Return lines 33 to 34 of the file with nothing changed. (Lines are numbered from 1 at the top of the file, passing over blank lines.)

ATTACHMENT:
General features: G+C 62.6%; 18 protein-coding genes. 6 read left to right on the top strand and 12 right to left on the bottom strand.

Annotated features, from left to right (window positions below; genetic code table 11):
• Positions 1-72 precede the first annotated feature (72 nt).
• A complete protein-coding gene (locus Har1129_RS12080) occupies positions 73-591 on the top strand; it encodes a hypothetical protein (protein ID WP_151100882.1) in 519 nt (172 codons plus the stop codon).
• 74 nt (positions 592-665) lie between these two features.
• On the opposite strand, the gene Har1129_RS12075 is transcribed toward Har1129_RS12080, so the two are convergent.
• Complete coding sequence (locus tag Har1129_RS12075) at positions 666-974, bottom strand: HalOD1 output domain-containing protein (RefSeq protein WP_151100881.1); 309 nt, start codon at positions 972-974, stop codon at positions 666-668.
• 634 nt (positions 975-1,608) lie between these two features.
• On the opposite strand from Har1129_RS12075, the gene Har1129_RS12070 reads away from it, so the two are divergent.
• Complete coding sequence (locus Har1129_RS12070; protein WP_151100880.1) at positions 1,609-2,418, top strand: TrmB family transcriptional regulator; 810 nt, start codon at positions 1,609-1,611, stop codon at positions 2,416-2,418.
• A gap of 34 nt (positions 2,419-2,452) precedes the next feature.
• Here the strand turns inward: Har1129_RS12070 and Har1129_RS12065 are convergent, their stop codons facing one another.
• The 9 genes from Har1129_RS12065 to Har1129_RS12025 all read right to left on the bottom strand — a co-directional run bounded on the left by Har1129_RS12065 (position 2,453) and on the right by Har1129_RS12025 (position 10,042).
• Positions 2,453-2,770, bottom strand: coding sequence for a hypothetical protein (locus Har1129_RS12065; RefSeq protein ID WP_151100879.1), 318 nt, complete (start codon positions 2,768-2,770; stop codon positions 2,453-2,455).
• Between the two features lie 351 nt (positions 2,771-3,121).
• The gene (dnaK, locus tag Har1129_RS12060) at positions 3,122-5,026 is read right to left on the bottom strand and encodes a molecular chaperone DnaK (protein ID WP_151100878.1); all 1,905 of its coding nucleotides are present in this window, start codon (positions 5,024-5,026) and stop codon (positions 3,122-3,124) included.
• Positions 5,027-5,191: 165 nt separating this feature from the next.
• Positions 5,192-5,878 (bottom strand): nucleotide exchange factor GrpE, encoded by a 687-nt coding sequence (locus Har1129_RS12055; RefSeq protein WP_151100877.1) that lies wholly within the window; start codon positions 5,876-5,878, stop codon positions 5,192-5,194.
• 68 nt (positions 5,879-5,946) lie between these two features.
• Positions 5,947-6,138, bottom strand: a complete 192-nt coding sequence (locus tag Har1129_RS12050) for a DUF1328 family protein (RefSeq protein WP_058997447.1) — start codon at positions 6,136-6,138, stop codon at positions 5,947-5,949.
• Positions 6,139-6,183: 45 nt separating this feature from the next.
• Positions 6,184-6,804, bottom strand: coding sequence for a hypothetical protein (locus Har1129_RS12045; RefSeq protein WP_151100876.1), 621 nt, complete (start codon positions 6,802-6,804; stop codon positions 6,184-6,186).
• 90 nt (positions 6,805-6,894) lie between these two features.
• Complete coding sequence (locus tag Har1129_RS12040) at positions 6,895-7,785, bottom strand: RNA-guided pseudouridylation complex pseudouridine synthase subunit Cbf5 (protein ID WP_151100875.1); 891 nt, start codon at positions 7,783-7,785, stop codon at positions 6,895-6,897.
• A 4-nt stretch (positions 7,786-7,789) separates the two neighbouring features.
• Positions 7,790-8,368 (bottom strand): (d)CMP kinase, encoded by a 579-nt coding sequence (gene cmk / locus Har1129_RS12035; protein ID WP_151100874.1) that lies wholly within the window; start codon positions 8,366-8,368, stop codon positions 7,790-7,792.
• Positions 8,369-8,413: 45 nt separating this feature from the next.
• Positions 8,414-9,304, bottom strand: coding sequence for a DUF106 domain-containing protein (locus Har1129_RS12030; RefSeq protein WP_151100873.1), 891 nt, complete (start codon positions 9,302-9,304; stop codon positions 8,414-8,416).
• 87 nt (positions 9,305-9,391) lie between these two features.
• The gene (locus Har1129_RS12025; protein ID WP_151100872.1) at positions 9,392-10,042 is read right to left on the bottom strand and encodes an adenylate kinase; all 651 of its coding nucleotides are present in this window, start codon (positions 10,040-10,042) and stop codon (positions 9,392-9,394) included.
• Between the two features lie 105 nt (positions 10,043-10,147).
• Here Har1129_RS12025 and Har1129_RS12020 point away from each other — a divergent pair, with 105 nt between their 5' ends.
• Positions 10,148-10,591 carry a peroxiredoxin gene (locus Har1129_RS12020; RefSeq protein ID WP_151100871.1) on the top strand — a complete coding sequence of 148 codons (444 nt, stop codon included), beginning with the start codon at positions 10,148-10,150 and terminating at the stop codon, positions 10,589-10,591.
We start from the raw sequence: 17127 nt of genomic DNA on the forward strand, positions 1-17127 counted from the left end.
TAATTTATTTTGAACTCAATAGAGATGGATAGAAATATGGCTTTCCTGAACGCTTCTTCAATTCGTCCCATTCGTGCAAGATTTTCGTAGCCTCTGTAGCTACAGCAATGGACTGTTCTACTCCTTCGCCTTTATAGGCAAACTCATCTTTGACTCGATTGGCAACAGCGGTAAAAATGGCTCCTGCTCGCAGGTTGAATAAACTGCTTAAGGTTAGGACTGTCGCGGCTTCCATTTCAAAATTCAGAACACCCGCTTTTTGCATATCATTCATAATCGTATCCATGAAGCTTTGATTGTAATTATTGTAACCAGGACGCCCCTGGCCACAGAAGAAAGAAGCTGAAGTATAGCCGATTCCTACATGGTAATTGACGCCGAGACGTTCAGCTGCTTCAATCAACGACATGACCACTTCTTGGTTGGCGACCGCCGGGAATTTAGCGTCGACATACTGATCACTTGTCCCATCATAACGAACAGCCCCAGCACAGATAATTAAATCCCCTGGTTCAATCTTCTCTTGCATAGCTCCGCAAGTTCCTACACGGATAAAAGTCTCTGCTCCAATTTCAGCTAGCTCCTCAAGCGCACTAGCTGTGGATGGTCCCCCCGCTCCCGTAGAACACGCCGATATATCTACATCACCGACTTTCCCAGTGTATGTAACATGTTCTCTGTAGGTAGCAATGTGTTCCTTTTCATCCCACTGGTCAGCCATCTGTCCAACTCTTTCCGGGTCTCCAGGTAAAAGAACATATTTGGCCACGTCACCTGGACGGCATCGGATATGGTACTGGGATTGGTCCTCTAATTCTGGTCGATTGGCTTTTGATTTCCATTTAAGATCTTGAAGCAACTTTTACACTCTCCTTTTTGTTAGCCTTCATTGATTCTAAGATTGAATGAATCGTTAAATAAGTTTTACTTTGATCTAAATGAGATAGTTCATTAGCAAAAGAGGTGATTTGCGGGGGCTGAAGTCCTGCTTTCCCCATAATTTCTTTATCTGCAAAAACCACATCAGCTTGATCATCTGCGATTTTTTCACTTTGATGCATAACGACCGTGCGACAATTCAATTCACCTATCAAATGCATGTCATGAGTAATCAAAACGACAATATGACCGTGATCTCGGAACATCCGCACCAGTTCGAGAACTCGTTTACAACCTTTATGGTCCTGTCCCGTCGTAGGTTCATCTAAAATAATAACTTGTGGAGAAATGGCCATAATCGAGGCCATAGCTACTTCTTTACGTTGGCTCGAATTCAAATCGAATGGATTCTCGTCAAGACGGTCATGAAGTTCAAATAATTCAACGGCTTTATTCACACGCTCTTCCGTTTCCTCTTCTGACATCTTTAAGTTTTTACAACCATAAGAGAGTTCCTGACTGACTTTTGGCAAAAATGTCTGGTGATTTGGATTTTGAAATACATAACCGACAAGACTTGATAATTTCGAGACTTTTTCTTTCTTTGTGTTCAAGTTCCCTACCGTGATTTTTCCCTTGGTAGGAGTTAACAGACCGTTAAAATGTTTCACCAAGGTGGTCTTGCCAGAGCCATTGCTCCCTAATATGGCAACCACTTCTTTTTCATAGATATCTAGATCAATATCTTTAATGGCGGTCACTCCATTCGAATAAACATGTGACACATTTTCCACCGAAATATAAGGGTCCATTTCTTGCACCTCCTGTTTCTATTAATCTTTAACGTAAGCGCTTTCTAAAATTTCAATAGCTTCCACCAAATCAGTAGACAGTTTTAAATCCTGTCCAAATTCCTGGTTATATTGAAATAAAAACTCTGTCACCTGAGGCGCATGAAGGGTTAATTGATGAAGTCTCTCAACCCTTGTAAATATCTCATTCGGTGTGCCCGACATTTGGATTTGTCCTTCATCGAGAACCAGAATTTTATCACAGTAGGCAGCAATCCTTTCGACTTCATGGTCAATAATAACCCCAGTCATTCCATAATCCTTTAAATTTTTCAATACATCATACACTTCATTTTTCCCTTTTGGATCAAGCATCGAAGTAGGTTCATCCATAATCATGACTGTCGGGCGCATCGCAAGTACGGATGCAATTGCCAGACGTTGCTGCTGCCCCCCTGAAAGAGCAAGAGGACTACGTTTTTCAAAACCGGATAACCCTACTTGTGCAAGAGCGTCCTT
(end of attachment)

• Positions 10,148-10,591 carry a peroxiredoxin gene (locus Har1129_RS12020; RefSeq protein ID WP_151100871.1) on the top strand — a complete coding sequence of 148 codons (444 nt, stop codon included), beginning with the start codon at positions 10,148-10,150 and terminating at the stop codon, positions 10,589-10,591.
We start from the raw sequence: 17127 nt of genomic DNA on the forward strand, positions 1-17127 counted from the left end.